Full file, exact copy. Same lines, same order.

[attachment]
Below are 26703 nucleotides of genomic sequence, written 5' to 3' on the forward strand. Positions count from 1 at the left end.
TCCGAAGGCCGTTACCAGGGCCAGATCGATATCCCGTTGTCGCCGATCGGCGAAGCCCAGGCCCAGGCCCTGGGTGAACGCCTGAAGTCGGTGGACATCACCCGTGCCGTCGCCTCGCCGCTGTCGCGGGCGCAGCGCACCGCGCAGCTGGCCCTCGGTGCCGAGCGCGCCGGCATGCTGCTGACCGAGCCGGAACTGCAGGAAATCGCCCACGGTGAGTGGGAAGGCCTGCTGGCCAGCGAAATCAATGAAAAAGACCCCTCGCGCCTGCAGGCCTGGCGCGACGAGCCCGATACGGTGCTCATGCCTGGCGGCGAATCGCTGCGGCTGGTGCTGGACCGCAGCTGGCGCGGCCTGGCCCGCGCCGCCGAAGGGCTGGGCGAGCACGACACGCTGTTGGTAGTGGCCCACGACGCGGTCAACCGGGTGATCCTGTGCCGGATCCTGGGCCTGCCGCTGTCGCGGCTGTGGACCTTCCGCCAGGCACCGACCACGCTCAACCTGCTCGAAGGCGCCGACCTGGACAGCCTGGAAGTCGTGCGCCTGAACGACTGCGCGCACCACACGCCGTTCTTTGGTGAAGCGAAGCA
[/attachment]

Below are 26703 nucleotides of genomic sequence, written 5' to 3' on the forward strand. Positions count from 1 at the left end.
TCCGAAGGCCGTTACCAGGGCCAGATCGATATCCCGTTGTCGCCGATCGGCGAAGCCCAGGCCCAGGCCCTGGGTGAACGCCTGAAGTCGGTGGACATCACCCGTGCCGTCGCCTCGCCGCTGTCGCGGGCGCAGCGCACCGCGCAGCTGGCCCTCGGTGCCGAGCGCGCCGGCATGCTGCTGACCGAGCCGGAACTGCAGGAAATCGCCCACGGTGAGTGGGAAGGCCTGCTGGCCAGCGAAATCAATGAAAAAGACCCCTCGCGCCTGCAGGCCTGGCGCGACGAGCCCGATACGGTGCTCATGCCTGGCGGCGAATCGCTGCGGCTGGTGCTGGACCGCAGCTGGCGCGGCCTGGCCCGCGCCGCCGAAGGGCTGGGCGAGCACGACACGCTGTTGGTAGTGGCCCACGACGCGGTCAACCGGGTGATCCTGTGCCGGATCCTGGGCCTGCCGCTGTCGCGGCTGTGGACCTTCCGCCAGGCACCGACCACGCTCAACCTGCTCGAAGGCGCCGACCTGGACAGCCTGGAAGTCGTGCGCCTGAACGACTGCGCGCACCACACGCCGTTCTTTGGTGAAGCGAAGCA